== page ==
Letter to Transfair USA regarding Fair Trade Garments Pilot Project

Printer-friendly versionPrinter-friendly version

Date of publication: December 23, 2009

Author: Various organizations and unions including ILRF

Attached Files

Signed by: International Labor Rights Forum, SweatFree Communities, Presbyterian Hunger Project, STITCH, Workers United (an affiliate of SEIU) and New York Labor Religion Coalition

As a group of organizations concerned with labor rights, wages, and working conditions in the apparel industry, we have welcomed the opportunity to comment on and discuss TransFair USA’s proposed draft standards for Fair Trade Certified Apparel & Home Goods products over the past several months. Our goal is to help establish the highest possible standards that committed apparel companies can implement within a reasonable period of time, and to help grow the fair trade apparel market to the benefit of growing numbers of workers worldwide.

Most significantly, the proposed standards may allow fair trade certification of products made by workers who are paid poverty wages and perhaps denied meaningful freedom of association. It also appears that factories can be allowed to compel employees to work excessive overtime hours in unsafe conditions and commit other ‘non-major’ transgressions as long as they are in “substantial compliance.” Finally, it is unclear to us whether or not buyers are required—or only encouraged—to maintain just and fair purchasing practices, and whether or not buyers can lose the right to use the fair trade label if they violate responsible sourcing principles.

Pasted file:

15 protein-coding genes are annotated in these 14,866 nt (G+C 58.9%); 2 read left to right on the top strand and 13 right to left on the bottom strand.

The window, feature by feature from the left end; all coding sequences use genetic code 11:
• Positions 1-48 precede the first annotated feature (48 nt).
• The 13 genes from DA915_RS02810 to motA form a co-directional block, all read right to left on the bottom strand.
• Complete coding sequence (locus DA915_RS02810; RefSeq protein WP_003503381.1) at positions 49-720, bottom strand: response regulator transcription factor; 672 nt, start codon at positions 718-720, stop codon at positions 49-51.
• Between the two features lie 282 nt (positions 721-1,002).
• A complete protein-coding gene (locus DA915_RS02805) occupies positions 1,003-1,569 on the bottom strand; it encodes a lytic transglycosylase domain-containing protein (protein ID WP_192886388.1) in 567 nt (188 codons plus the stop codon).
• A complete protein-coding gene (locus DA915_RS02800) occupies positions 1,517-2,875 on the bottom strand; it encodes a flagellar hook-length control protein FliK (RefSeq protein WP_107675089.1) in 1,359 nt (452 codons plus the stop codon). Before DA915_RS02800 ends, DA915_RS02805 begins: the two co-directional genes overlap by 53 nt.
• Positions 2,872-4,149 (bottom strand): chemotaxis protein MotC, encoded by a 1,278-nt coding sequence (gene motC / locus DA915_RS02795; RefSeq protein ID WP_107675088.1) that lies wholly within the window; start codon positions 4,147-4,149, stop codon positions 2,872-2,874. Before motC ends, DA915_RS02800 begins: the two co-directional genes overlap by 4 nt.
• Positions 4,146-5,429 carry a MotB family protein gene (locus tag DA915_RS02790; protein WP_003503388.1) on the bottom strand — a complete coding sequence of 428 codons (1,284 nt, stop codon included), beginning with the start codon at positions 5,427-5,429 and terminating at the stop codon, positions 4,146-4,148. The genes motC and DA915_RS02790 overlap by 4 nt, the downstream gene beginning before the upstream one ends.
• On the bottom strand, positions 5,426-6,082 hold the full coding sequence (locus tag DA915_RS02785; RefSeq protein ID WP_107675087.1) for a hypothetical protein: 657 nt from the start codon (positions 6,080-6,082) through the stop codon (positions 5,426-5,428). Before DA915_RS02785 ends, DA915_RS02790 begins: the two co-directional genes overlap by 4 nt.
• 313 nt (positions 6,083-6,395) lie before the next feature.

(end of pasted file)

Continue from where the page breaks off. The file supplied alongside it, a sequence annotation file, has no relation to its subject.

Based on our analysis of the latest standards for Fair Trade Certified Apparel & Home Goods products and our knowledge of other initiatives towards high-road apparel production, we worry that the proposed standards for apparel to bear a fair trade label will fall short of today’s best
industry practices. We grant that—if there is a robust enforcement program—workers producing under these fair trade standards will enjoy working conditions better than the industry norm. But going just beyond the norm—sweatshop and, at times, near slave-labor conditions— should not be enough. To be the purveyor of a label that would claim to signify a high mark in terms of labor standards, wages, and working conditions, TransFair must truly push the envelope of reform, and only bestow its blessing on workplaces that provide an environment of dignity and respect, and ensure workers a meaningful voice and a decent standard of living, consistent with
the very best industry practices. There is significant risk in a fair trade label that fails to meet this bar. It can mislead consumers, lower the aspirations of major companies, and, in effect, push down standards from the top. This program does not occur in a vacuum. Other efforts that are attempting to implement good labor standards may face more obstacles if TransFair sets a low bar.

We would be proud to openly support real fair trade standards, and happy to promote the pioneering companies that seek to realize those standards for workers. But the present draft standards are not yet strong enough that we can offer our public endorsement.